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Temperature modulation of electric fields in biological matter.

Daniels CS, Rubinsky B - PLoS ONE (2011)

Bottom Line: This second study demonstrates that in this probe configuration the temperature induced changes in electrical properties of tissue substantially reduce the electric fields in the cooled regions.This novel treatment can potentially be used to protect sensitive tissues from the effect of the PEF.Perhaps the most important conclusion of this investigation is that temperature is a powerful and accessible mechanism to modulate and control electric fields in biological tissues and can therefore be used to optimize and control PEF treatments.

View Article: PubMed Central - PubMed

Affiliation: Department of Mechanical Engineering, University of California, Berkeley, California, United States of America. daniels.charlotte@gmail.com

ABSTRACT
Pulsed electric fields (PEF) have become an important minimally invasive surgical technology for various applications including genetic engineering, electrochemotherapy and tissue ablation. This study explores the hypothesis that temperature dependent electrical parameters of tissue can be used to modulate the outcome of PEF protocols, providing a new means for controlling and optimizing this minimally invasive surgical procedure. This study investigates two different applications of cooling temperatures applied during PEF. The first case utilizes an electrode which simultaneously delivers pulsed electric fields and cooling temperatures. The subsequent results demonstrate that changes in electrical properties due to temperature produced by this configuration can substantially magnify and confine the electric fields in the cooled regions while almost eliminating electric fields in surrounding regions. This method can be used to increase precision in the PEF procedure, and eliminate muscle contractions and damage to adjacent tissues. The second configuration considered introduces a third probe that is not electrically active and only applies cooling boundary conditions. This second study demonstrates that in this probe configuration the temperature induced changes in electrical properties of tissue substantially reduce the electric fields in the cooled regions. This novel treatment can potentially be used to protect sensitive tissues from the effect of the PEF. Perhaps the most important conclusion of this investigation is that temperature is a powerful and accessible mechanism to modulate and control electric fields in biological tissues and can therefore be used to optimize and control PEF treatments.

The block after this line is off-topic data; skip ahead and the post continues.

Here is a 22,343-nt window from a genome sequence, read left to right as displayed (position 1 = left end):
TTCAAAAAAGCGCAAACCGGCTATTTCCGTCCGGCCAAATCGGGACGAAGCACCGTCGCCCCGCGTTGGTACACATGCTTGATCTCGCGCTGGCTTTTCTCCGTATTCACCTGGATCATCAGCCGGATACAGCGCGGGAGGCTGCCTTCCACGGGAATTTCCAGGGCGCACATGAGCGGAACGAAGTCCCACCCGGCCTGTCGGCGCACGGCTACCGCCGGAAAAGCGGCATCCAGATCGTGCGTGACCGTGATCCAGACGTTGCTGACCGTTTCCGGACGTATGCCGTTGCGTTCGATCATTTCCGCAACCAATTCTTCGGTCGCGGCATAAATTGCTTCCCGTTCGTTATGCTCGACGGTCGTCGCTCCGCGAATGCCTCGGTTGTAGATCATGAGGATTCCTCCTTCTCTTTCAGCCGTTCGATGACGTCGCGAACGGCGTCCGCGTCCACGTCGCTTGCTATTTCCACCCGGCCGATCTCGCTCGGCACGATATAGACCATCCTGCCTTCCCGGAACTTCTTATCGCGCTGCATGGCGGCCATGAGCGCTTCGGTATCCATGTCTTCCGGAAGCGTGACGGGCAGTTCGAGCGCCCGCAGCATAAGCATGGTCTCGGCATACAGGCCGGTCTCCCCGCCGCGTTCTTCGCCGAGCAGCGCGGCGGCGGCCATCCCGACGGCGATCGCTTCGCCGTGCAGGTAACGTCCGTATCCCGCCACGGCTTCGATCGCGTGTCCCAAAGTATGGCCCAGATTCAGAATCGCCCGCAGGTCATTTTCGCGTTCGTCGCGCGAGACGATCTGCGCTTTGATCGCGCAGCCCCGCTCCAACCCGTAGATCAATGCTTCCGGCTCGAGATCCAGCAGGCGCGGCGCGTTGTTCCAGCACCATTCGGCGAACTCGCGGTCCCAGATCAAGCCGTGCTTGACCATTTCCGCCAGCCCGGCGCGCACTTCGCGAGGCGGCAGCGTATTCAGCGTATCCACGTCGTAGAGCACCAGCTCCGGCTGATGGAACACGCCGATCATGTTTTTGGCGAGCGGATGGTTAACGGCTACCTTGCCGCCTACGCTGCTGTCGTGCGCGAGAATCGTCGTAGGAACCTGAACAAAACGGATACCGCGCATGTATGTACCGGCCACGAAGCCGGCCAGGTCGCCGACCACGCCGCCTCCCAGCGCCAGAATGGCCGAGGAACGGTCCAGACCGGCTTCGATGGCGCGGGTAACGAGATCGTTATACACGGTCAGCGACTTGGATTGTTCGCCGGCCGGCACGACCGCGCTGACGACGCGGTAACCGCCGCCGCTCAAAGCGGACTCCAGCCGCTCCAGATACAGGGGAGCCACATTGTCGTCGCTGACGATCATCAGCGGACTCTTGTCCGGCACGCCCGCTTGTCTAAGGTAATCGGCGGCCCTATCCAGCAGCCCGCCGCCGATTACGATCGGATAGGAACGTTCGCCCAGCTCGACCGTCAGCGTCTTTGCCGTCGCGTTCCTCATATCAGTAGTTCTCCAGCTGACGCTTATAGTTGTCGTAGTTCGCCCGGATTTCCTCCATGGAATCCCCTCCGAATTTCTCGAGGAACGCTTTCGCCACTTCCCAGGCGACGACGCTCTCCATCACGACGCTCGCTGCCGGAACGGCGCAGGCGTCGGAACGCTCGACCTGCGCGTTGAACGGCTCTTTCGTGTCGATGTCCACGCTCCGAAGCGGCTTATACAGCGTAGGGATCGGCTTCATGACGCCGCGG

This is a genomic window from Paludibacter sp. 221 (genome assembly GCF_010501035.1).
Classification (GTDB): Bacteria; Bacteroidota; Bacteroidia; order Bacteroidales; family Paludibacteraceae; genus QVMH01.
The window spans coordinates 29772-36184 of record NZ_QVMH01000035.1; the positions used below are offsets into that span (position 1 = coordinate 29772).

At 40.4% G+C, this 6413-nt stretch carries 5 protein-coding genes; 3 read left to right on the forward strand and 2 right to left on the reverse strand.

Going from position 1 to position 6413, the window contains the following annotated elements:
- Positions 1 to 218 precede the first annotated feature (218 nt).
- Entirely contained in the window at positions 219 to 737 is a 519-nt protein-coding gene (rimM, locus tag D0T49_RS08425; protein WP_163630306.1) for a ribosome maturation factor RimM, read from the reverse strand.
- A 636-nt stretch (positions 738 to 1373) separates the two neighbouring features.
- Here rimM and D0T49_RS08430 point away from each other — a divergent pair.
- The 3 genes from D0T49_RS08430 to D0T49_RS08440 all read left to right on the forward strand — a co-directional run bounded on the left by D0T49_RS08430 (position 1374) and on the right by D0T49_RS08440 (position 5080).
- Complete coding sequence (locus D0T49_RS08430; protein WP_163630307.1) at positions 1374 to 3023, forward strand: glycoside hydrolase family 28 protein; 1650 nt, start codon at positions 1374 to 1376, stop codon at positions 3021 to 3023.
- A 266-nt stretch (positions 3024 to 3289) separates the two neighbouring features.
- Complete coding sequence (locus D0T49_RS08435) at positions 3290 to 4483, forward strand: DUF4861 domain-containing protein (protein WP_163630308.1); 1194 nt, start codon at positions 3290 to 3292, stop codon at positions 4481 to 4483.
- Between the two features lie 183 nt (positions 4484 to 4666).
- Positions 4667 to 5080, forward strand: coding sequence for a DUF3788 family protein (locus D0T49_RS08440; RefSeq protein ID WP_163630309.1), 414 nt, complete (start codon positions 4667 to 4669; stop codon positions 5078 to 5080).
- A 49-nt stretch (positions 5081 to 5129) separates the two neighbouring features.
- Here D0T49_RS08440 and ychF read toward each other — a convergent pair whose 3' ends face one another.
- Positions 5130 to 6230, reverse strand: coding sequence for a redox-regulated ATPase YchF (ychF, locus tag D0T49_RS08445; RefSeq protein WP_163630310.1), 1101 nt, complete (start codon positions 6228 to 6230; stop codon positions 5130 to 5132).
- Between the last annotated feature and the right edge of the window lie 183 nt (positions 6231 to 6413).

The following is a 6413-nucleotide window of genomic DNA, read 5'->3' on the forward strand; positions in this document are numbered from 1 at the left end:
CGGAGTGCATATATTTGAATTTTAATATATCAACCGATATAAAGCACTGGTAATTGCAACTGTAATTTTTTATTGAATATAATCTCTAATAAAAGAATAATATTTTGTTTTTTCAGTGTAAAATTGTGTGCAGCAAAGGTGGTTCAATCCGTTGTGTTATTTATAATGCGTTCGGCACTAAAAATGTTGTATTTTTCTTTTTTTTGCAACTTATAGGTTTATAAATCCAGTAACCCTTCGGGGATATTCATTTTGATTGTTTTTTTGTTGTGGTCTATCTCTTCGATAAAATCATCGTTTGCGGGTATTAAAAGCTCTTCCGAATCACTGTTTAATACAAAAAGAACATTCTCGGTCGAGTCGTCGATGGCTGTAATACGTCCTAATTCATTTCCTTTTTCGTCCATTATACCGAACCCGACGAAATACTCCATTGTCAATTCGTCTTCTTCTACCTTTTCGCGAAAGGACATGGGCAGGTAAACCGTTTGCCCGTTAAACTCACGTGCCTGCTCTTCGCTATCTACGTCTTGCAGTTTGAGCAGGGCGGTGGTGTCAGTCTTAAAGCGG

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Schematic of the positioning of the cooling probe and electrodes in the different variations of Case 2.
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pone-0020877-g006: Schematic of the positioning of the cooling probe and electrodes in the different variations of Case 2.

Mentions: The configuration examined in the second half of this study is illustrated schematically in Figure 6. In Case 2, the effect of cooling delivered by a probe that is not electrically active on a typical irreversible electroporation protocol is investigated. The PEFs were delivered by two electrodes of 1 mm diameter, separated by 2 cm. The 3.4 mm diameter cold probe was placed at various locations from the center along the axial line connecting the centers of the PEF electrodes. The protocol consisted of 2000 seconds of cooling applied by the cold probe at 0°C, followed by ten, 2500 V pulses (1 Hz, 50 µs length) applied by the PEF electrodes. The cooling probe was electrically insulated. In the control case, ten 2500 V pulses (1 Hz, 50 µs length) applied by the PEF electrodes without using the cooling probe. Full bioheat parameters were utilized to simulate tissue.